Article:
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    Have you experienced any issues specific to the ARM architecture? I occasionally hears that Linux still has issues with ARM workstations/laptops, but it’s hard to evaluate from outside.

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      I don’t (yet) own a PineBook Pro, but do own a PinePhone and a brace of Raspberry Pis (3 x Pi3s, 1 x Pi).

      The only issues I’ve experienced are with proprietary software like games and media players that don’t offer ARM binaries. Otherwise it’s been plain sailing for me, and that includes laying the groundwork for a Common Lisp based dev stack for the PinePhone.

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        zge - I actually have’nt. I wanted a daily driver that consumer very little power and cheap. I have no real issues actually. I only use it as “ssh+browser” system, since the stuff I do is almost 100% in the terminal anyway :)

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        I have a Pinebook Pro, and most things work great. The main problem is that some GUI apps don’t have official binaries, and casually compiling them yourself is often too difficult. As a result, you have to go hunt down unofficial binaries, which may or may not displease you. Some unofficial binaries I use:

        I’m using the current default Manjaro KDE, so I’m compiling a lot of stuff using AUR, and rarely run into problems. Sometimes it will warn you that “The following packages are not compatible with your architecture” but so long as it doesn’t include binaries, most terminal-based software will compile just fine despite the warning, and some GUI apps compile as well (takes some trial and error to figure out which).

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          What issues with compiling by yourself did you experience? The “usual” as in I’m not sure what build libraries are required or something else?

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            I just mean that if I try to compile something, and the build fails, I generally don’t know enough to even start trying to fix it. I’m a noob. If a build fails I usually just give up and try something else.

            On a few occasions I’ve tracked down the source of the problem and “fixed” it. For instance, Alacritty won’t compile on the PBP because the PBP doesn’t support gles3 by default yet, but I found a branch that compiles for me with gles2: https://github.com/nuumio/alacritty/tree/cyclopsian-gles2-nuumio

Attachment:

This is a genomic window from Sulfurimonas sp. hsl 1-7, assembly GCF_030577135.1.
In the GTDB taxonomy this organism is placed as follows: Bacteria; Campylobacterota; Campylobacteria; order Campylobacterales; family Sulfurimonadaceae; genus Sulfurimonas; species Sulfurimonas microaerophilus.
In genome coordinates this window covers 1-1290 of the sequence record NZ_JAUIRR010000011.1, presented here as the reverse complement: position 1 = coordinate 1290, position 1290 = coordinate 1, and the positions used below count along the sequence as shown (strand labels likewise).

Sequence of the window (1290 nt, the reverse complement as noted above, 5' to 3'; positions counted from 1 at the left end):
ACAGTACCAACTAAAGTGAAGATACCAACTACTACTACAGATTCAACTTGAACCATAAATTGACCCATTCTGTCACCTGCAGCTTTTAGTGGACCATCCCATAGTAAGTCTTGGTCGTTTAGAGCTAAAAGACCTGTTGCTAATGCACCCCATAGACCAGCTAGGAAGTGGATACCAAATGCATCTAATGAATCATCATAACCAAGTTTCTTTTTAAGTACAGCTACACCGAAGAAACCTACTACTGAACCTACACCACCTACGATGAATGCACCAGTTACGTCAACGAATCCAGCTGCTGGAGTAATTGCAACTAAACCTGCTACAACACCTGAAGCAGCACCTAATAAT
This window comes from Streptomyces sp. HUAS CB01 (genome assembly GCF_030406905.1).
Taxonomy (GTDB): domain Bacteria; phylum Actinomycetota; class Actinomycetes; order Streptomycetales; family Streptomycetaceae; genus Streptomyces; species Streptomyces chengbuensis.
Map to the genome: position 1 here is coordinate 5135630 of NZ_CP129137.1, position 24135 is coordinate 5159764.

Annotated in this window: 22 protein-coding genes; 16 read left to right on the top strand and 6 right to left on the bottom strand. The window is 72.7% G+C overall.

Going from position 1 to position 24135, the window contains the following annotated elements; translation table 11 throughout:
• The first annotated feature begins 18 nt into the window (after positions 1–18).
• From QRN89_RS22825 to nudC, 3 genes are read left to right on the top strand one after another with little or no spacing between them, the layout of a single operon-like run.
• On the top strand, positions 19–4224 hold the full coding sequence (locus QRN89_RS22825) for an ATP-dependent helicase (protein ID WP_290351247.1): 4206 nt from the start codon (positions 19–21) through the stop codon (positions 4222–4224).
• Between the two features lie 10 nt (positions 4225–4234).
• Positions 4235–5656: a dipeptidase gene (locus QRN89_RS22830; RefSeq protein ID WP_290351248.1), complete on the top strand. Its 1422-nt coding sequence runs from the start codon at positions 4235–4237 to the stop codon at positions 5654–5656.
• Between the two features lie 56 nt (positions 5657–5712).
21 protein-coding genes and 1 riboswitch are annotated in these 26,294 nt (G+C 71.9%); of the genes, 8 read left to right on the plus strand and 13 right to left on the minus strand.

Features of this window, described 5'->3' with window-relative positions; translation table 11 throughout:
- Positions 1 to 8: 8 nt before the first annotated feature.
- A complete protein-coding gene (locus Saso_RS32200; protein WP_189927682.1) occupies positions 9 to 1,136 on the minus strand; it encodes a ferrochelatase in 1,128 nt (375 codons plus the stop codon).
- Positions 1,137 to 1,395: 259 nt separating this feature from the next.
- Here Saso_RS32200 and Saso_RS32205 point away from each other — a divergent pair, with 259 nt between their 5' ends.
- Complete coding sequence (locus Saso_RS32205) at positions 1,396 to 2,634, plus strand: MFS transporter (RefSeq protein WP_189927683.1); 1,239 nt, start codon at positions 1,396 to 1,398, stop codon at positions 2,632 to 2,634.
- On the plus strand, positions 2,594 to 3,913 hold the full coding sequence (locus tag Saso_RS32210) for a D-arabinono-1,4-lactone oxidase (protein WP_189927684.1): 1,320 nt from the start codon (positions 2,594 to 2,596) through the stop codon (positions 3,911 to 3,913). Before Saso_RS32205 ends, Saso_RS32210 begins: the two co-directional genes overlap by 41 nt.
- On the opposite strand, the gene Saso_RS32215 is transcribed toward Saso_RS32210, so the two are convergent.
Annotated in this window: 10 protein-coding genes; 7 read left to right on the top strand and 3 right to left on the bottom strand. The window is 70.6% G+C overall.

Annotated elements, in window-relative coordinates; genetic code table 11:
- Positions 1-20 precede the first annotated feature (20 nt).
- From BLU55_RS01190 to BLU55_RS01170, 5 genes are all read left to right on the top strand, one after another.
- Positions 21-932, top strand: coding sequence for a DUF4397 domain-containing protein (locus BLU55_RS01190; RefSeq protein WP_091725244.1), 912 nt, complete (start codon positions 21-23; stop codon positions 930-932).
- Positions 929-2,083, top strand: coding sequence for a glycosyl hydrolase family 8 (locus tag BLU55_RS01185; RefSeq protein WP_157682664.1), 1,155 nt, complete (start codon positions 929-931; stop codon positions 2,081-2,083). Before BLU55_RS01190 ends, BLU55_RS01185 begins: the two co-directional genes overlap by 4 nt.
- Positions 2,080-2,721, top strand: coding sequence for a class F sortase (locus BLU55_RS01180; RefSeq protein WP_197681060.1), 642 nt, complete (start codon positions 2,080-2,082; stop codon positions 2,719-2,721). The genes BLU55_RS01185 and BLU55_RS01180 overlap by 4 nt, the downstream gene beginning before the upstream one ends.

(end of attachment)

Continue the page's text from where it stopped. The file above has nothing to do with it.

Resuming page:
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            Yes, I totally understand! That is “the price” people for being on a pretty new architecture. I do assume that everyone single one that has bought one is aware of it. I am thinking about having a dedicate “build-machine” like a RockPro64 from Pine that takes care of the compiling

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          See also: Pinebook Pro review—a $200 FOSS-to-the-hilt magnesium-chassis laptop at Ars Technica (not really worth posting a new story for, so I’ll just drop it here)

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            Thanks for sharing!

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            Nice, finally a client that looks good and does not seems overcomplicated!

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              I have a few machines (physical and VPSes) in various locations:

              Datacenter at work:

              • Physical machine (Debian 9) wiht Nextcloud server for me and my family and friends.
              • Virtual server (Ubuntu 18.04) for my (and friends+their companies) email, calendar and contact sync (compatible with Microsoft Exchange.

              Webhotel at work:

              My friends datacenter:

              • Storagebox (Debian 9) for backups

              My friends home:

              • 3rd place for my backups

              My homelab server (Proxmox):

              • Various services such as:
                • Matrix (synapse server) for family
                • Searx
                • Pleroma instance
                • Databases (postgresql and mariadb)
                • IPFS node
                • TURN/STUN server (I am thinking of scrapping this one because it has been more pain than fun)
                • Minecraft server for me and my son


              • Virtual server for the temporary email service for linux.pizza
              • Tor relays (exit nodes and relay)